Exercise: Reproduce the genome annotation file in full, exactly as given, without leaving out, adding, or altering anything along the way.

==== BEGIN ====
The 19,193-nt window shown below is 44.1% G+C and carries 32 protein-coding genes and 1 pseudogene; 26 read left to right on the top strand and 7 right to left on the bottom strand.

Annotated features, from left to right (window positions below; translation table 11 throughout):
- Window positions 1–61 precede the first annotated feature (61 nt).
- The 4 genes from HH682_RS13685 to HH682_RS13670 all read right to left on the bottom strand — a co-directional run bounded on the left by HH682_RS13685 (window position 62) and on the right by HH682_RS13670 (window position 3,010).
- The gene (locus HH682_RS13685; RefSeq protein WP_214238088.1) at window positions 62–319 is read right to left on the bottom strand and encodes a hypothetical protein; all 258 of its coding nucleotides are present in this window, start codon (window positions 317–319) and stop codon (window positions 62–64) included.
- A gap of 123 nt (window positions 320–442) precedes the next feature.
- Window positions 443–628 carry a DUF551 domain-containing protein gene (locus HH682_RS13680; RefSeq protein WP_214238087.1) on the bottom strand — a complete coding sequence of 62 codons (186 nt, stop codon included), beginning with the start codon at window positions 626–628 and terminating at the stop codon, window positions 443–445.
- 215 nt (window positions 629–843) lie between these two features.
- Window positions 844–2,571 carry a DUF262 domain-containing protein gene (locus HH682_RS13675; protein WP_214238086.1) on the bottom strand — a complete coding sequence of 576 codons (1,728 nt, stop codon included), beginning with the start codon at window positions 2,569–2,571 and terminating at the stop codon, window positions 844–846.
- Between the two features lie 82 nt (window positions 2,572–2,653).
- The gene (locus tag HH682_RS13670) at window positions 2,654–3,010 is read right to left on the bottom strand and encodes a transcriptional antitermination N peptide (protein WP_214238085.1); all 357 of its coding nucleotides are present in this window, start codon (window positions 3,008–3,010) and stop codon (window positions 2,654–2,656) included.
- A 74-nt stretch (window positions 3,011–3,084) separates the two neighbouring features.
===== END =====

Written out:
The 19,193-nt window shown below is 44.1% G+C and carries 32 protein-coding genes and 1 pseudogene; 26 read left to right on the top strand and 7 right to left on the bottom strand.

Annotated features, from left to right (window positions below; translation table 11 throughout):
- Window positions 1–61 precede the first annotated feature (61 nt).
- The 4 genes from HH682_RS13685 to HH682_RS13670 all read right to left on the bottom strand — a co-directional run bounded on the left by HH682_RS13685 (window position 62) and on the right by HH682_RS13670 (window position 3,010).
- The gene (locus HH682_RS13685; RefSeq protein WP_214238088.1) at window positions 62–319 is read right to left on the bottom strand and encodes a hypothetical protein; all 258 of its coding nucleotides are present in this window, start codon (window positions 317–319) and stop codon (window positions 62–64) included.
- A gap of 123 nt (window positions 320–442) precedes the next feature.
- Window positions 443–628 carry a DUF551 domain-containing protein gene (locus HH682_RS13680; RefSeq protein WP_214238087.1) on the bottom strand — a complete coding sequence of 62 codons (186 nt, stop codon included), beginning with the start codon at window positions 626–628 and terminating at the stop codon, window positions 443–445.
- 215 nt (window positions 629–843) lie between these two features.
- Window positions 844–2,571 carry a DUF262 domain-containing protein gene (locus HH682_RS13675; protein WP_214238086.1) on the bottom strand — a complete coding sequence of 576 codons (1,728 nt, stop codon included), beginning with the start codon at window positions 2,569–2,571 and terminating at the stop codon, window positions 844–846.
- Between the two features lie 82 nt (window positions 2,572–2,653).
- The gene (locus tag HH682_RS13670) at window positions 2,654–3,010 is read right to left on the bottom strand and encodes a transcriptional antitermination N peptide (protein WP_214238085.1); all 357 of its coding nucleotides are present in this window, start codon (window positions 3,008–3,010) and stop codon (window positions 2,654–2,656) included.
- A 74-nt stretch (window positions 3,011–3,084) separates the two neighbouring features.